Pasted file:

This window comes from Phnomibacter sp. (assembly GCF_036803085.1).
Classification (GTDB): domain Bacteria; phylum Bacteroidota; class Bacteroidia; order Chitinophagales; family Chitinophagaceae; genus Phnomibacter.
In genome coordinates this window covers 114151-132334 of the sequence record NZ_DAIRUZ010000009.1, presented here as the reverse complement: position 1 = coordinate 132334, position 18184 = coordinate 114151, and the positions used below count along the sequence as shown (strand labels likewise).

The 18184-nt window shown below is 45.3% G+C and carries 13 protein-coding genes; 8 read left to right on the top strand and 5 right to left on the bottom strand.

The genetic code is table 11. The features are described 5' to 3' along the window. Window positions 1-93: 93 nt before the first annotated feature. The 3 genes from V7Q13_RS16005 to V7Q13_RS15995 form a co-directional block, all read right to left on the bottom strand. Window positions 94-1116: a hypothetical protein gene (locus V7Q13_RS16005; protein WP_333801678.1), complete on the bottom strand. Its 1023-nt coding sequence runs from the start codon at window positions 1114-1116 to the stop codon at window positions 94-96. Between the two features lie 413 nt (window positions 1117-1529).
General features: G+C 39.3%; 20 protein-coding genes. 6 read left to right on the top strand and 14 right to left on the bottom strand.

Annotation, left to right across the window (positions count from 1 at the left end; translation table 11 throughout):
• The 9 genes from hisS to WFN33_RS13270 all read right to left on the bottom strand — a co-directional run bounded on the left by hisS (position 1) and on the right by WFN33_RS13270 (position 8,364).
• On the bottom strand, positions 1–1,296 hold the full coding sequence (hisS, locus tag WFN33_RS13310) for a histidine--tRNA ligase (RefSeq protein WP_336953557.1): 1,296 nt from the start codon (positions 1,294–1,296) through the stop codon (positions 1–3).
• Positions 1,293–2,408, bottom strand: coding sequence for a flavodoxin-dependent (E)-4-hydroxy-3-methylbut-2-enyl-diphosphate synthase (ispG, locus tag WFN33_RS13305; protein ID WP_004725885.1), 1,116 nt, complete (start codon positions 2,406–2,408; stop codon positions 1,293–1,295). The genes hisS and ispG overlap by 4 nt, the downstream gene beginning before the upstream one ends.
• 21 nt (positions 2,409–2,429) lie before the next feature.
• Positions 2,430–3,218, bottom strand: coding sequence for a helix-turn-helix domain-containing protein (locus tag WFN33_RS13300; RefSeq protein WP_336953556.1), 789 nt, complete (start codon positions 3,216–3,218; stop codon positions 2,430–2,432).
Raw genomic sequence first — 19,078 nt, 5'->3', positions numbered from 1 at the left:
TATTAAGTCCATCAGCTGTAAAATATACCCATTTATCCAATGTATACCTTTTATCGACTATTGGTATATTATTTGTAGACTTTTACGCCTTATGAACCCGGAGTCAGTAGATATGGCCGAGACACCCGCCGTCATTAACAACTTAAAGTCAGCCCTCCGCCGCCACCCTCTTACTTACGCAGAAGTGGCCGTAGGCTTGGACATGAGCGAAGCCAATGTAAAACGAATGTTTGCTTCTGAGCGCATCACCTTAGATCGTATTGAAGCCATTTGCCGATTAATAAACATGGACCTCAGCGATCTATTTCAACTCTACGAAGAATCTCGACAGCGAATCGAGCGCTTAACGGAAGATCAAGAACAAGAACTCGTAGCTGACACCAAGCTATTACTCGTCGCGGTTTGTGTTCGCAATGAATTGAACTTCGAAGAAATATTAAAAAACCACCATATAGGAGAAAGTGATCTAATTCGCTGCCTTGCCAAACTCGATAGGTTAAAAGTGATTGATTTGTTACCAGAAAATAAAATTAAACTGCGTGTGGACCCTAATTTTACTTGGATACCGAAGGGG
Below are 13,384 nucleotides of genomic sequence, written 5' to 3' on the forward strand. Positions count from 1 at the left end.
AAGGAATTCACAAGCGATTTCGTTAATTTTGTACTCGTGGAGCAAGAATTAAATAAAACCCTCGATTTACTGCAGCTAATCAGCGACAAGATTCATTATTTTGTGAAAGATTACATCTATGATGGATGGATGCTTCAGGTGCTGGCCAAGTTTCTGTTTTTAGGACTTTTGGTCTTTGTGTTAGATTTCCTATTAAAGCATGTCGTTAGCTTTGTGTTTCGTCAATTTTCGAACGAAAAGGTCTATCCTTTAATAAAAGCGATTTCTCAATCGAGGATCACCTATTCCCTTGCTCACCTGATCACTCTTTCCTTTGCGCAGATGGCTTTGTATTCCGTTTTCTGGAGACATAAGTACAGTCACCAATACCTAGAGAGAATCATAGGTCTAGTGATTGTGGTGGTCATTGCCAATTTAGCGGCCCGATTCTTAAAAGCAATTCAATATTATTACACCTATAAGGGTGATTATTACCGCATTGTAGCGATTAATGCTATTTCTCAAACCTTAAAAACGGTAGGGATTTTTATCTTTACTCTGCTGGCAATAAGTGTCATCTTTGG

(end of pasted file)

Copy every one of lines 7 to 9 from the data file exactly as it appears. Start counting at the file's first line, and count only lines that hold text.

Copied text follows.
Annotation, left to right across the window (positions count from 1 at the left end; translation table 11 throughout):
• The 9 genes from hisS to WFN33_RS13270 all read right to left on the bottom strand — a co-directional run bounded on the left by hisS (position 1) and on the right by WFN33_RS13270 (position 8,364).
• On the bottom strand, positions 1–1,296 hold the full coding sequence (hisS, locus tag WFN33_RS13310) for a histidine--tRNA ligase (RefSeq protein WP_336953557.1): 1,296 nt from the start codon (positions 1,294–1,296) through the stop codon (positions 1–3).